Lucky, Vincent, Lars, Me (behind Lars), Emily, Mike and David at Chad’s Memorial Fun Run.

Inspiring Active Living

2014 has been an incredible year for me as a runner. It’s been an incredible year of improving my fitness and happiness. And, it’s been an incredible year of becoming close with my friends. I ran my first 50k trail race this year. I ran faster than I ever have in my local trail running series. I finally ran in the White Mountains and had more fun than I’ve had in any race, ever. I practiced yoga, and began taking Bootcamp classes. I grew closer with my friends and I made new friends. One thing just led to another. Fitness, happiness, friends, change and progress. It’s a strong feedback loop now. It’s no longer an idea—it’s a lifestyle. All of this happened because I was inspired to live an active and healthy life. I was inspired by my friend Chad Denning.

On Sunday, September 7th 2014, Chad died while running with me and Lars on Mt. Moosilauke in New Hampshire.

I first met Chad when I ran in one of the many races he directed. You don’t walk away from one of Chad’s races without remembering Chad. His energy and passion are infectious. And even though I was meeting him for the first time, he treated me like an old friend. (Yeah, he was one of the good ones. For real.) I was trying to make a change in my life and become fit and healthy by running. It was so hard at first! But, there was positive feedback at frequent enough intervals to keep me moving forward. It made my fitness experiment develop into habit and lifestyle. It was Chad, all along the way, when I needed a push. I don’t know if I could have done it without him.

How did Chad push me along? First it was the Western New Hampshire Trail Running Series—Chad’s trail running series designed to get people on the trails in the Upper Valley of New Hampshire. The races gave me regular goals to seek. They helped me cut back on smoking cigarettes, because I was reminded of the toll they were taking on me as I finished races with burning lungs, yet full of joy. I would look forward to running the next race. Some races were the farthest I had ever run at the time. These races gave me a tangible reason to become fit and healthy. Eventually, I quit smoking all together. It stuck.

Helping Chad at the post-race raffle at the Lost-a-Lot Trail Race in 2013

Then, it was the talk Chad gave at the Howe Library in Hanover, New Hampshire about life transformation through endurance sports and ultra-running. Hearing about regular people who were able to run 100 miles was incredible to me and inspiring. I’d found a sport where people did amazing things and they didn’t have to be natural born athletes, or have been running all of their lives. I began to believe that I could become an ultra endurance athlete too. Chad encouraged me to volunteer at an ultra to find out first-hand what it was all about. The next summer, I paced a runner at the Vermont 100 for the last 30 miles of the race—it had an enormous impact on me.

During the 2013 running season, I ran some longer distance races and began building confidence. I ran an 18 mile race on the rugged Wapack, paced a runner for 30 miles at the Vermont 100, and ran a 29 mile trail marathon. I was fully engaged in an active lifestyle by this point and becoming an ultra-runner myself. And there was Chad again, pushing me to discover that I was capable of so much more. He encouraged me to run up alpine ski trails, at the crack of dawn, during the coldest months of the year, in the crazy, yet magical, Winter Wild series. It changed everything.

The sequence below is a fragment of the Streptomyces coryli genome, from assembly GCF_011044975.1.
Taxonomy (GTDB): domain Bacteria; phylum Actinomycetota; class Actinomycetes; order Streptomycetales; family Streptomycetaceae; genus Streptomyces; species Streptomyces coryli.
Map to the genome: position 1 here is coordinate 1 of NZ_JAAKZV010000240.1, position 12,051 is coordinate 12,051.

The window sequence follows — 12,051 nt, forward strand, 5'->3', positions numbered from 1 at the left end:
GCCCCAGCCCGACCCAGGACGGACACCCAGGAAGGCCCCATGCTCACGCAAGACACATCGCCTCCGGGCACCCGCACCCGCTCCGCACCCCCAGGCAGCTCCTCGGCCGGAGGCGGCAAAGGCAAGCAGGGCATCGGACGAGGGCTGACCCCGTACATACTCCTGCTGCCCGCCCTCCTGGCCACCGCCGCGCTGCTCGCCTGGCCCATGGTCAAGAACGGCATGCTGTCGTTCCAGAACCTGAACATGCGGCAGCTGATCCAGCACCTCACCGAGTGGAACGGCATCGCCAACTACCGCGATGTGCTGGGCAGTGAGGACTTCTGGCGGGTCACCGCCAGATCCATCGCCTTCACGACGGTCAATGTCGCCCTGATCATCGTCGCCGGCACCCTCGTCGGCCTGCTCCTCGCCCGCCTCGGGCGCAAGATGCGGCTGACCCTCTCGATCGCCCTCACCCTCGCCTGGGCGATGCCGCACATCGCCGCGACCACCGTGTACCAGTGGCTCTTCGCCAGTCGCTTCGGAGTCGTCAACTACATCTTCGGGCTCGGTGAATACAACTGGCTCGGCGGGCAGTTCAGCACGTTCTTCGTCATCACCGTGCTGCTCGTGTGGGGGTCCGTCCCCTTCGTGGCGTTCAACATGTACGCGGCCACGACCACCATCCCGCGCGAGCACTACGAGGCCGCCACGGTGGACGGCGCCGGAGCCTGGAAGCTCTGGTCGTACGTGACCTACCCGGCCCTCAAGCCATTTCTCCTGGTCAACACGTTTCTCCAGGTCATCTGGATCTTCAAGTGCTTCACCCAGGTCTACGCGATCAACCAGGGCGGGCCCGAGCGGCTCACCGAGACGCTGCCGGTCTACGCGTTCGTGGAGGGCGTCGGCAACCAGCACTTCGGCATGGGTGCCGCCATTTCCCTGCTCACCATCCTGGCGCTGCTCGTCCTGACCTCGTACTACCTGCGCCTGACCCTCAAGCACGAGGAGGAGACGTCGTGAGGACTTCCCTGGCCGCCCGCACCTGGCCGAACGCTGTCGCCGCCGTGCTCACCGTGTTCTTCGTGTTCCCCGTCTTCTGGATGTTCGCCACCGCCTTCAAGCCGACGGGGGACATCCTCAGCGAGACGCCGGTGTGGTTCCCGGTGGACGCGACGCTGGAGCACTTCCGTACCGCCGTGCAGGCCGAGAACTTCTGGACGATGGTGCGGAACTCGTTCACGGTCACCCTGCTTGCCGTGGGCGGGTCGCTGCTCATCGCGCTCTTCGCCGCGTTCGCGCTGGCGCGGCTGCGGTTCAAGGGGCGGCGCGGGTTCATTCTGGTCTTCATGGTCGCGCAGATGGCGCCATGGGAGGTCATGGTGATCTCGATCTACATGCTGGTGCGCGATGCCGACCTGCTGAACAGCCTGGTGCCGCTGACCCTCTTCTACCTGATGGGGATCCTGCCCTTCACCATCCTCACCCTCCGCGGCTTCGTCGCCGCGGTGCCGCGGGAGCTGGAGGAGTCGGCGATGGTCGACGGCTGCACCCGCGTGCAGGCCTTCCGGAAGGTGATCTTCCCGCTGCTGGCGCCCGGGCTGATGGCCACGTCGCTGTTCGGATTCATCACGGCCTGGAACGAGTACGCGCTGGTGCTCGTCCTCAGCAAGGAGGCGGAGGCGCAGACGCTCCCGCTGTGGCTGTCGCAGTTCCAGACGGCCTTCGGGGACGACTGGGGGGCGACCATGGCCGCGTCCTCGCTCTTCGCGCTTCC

The Winter Wild races made the extra cold and long winter last year so much fun for me. I measured the winter by the intervals between the races. I loved carpooling with my friends in the early mornings. The rides to and from the races were full of excitement and great conversation. I started forming close relationships with these other crazies!

What would possibly motivate people to wake up at 3am and drive for hours to run up a mountain in the freezing cold? It is hard to explain to those who have not done it, but for me, the races were the perfect mix of comradery, love of the mountains, the best sunrises EVER, sturdy workouts, and absolute FUN! The crushing climbs up the mountain were always rewarded with the most glorious sense of freedom as I bombed down the mountain with reckless abandon.

Running the series over the winter propelled me to a new level of fitness. The change was remarkable! Running for miles uphill will make you fit, fast and strong. After one race, standing in the cold and cheering on the remaining runners coming in, Chad told me that I would hit the trails in the spring and fly. He said, “Dude, you will enjoy a new level of fitness running on the flat trails when the snow melts.” He was right. I did become a lot faster. And that’s when Chad started running with me.

Chad is well known for his great events and his passion for active living, but, he is also an elite ultra-runner and endurance athlete. Chad is a beast. He never bragged about his own accomplishments, but when he asked me to run with him for the first time, I was star struck. How many football fans get asked to throw passes with the quarterback of their favorite team? This was the ultimate expression of how he inspired me. The long runs I enjoyed with Chad were great for my training and gave me opportunities to learn much from him.

During one long run in the Boston Lot Chad said to me,

“In ultra-running, you experience the highest of highs and the lowest of lows. It’s good training for life.”

When Chad died, it felt like the lowest of lows. As I was struggling with how to comprehend his death and what life would be like without him, I kept coming back to what he said. I finally realized I needed to push on through this low period and seek the highs. The race isn’t over. Chad continues to inspire me.

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